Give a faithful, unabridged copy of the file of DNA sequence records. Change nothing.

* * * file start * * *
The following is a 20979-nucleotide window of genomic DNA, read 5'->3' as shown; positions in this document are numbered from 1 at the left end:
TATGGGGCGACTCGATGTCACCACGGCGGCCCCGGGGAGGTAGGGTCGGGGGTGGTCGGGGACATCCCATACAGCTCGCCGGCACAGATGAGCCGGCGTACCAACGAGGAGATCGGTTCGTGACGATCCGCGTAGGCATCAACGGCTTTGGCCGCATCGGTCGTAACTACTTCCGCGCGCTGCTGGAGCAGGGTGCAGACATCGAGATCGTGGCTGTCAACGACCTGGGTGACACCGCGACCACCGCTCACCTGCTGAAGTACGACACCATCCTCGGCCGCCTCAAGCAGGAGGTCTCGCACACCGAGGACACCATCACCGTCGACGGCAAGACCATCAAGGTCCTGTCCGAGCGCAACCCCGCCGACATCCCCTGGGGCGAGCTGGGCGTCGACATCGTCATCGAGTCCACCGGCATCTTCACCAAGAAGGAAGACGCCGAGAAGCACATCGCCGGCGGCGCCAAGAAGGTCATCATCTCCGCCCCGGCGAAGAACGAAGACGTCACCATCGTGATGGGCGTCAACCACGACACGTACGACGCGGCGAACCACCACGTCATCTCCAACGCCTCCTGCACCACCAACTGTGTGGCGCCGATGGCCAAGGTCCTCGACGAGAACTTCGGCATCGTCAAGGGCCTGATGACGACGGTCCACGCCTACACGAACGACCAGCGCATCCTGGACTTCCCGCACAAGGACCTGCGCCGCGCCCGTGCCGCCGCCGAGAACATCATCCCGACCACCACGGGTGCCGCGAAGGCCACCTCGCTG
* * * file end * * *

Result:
The following is a 20979-nucleotide window of genomic DNA, read 5'->3' as shown; positions in this document are numbered from 1 at the left end:
TATGGGGCGACTCGATGTCACCACGGCGGCCCCGGGGAGGTAGGGTCGGGGGTGGTCGGGGACATCCCATACAGCTCGCCGGCACAGATGAGCCGGCGTACCAACGAGGAGATCGGTTCGTGACGATCCGCGTAGGCATCAACGGCTTTGGCCGCATCGGTCGTAACTACTTCCGCGCGCTGCTGGAGCAGGGTGCAGACATCGAGATCGTGGCTGTCAACGACCTGGGTGACACCGCGACCACCGCTCACCTGCTGAAGTACGACACCATCCTCGGCCGCCTCAAGCAGGAGGTCTCGCACACCGAGGACACCATCACCGTCGACGGCAAGACCATCAAGGTCCTGTCCGAGCGCAACCCCGCCGACATCCCCTGGGGCGAGCTGGGCGTCGACATCGTCATCGAGTCCACCGGCATCTTCACCAAGAAGGAAGACGCCGAGAAGCACATCGCCGGCGGCGCCAAGAAGGTCATCATCTCCGCCCCGGCGAAGAACGAAGACGTCACCATCGTGATGGGCGTCAACCACGACACGTACGACGCGGCGAACCACCACGTCATCTCCAACGCCTCCTGCACCACCAACTGTGTGGCGCCGATGGCCAAGGTCCTCGACGAGAACTTCGGCATCGTCAAGGGCCTGATGACGACGGTCCACGCCTACACGAACGACCAGCGCATCCTGGACTTCCCGCACAAGGACCTGCGCCGCGCCCGTGCCGCCGCCGAGAACATCATCCCGACCACCACGGGTGCCGCGAAGGCCACCTCGCTG